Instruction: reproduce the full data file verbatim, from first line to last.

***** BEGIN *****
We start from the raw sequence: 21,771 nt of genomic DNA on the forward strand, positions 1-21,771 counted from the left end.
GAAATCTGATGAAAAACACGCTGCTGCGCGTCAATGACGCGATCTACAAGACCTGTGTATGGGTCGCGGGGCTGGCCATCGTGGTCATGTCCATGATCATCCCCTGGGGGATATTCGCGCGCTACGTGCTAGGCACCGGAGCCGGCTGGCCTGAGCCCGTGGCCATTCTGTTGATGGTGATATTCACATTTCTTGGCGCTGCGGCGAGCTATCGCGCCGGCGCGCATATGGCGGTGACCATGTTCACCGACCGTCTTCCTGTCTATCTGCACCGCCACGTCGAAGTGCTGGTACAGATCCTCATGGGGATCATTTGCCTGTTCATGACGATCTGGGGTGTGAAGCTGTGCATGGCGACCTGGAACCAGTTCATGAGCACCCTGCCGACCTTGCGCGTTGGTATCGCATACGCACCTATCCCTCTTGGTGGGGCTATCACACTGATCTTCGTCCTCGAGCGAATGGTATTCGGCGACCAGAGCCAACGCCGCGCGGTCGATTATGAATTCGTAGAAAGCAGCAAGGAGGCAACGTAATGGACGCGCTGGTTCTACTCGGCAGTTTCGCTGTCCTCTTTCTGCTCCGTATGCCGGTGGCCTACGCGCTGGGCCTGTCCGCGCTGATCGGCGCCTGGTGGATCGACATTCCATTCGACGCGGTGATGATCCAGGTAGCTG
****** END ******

We start from the raw sequence: 21,771 nt of genomic DNA on the forward strand, positions 1-21,771 counted from the left end.
GAAATCTGATGAAAAACACGCTGCTGCGCGTCAATGACGCGATCTACAAGACCTGTGTATGGGTCGCGGGGCTGGCCATCGTGGTCATGTCCATGATCATCCCCTGGGGGATATTCGCGCGCTACGTGCTAGGCACCGGAGCCGGCTGGCCTGAGCCCGTGGCCATTCTGTTGATGGTGATATTCACATTTCTTGGCGCTGCGGCGAGCTATCGCGCCGGCGCGCATATGGCGGTGACCATGTTCACCGACCGTCTTCCTGTCTATCTGCACCGCCACGTCGAAGTGCTGGTACAGATCCTCATGGGGATCATTTGCCTGTTCATGACGATCTGGGGTGTGAAGCTGTGCATGGCGACCTGGAACCAGTTCATGAGCACCCTGCCGACCTTGCGCGTTGGTATCGCATACGCACCTATCCCTCTTGGTGGGGCTATCACACTGATCTTCGTCCTCGAGCGAATGGTATTCGGCGACCAGAGCCAACGCCGCGCGGTCGATTATGAATTCGTAGAAAGCAGCAAGGAGGCAACGTAATGGACGCGCTGGTTCTACTCGGCAGTTTCGCTGTCCTCTTTCTGCTCCGTATGCCGGTGGCCTACGCGCTGGGCCTGTCCGCGCTGATCGGCGCCTGGTGGATCGACATTCCATTCGACGCGGTGATGATCCAGGTAGCTG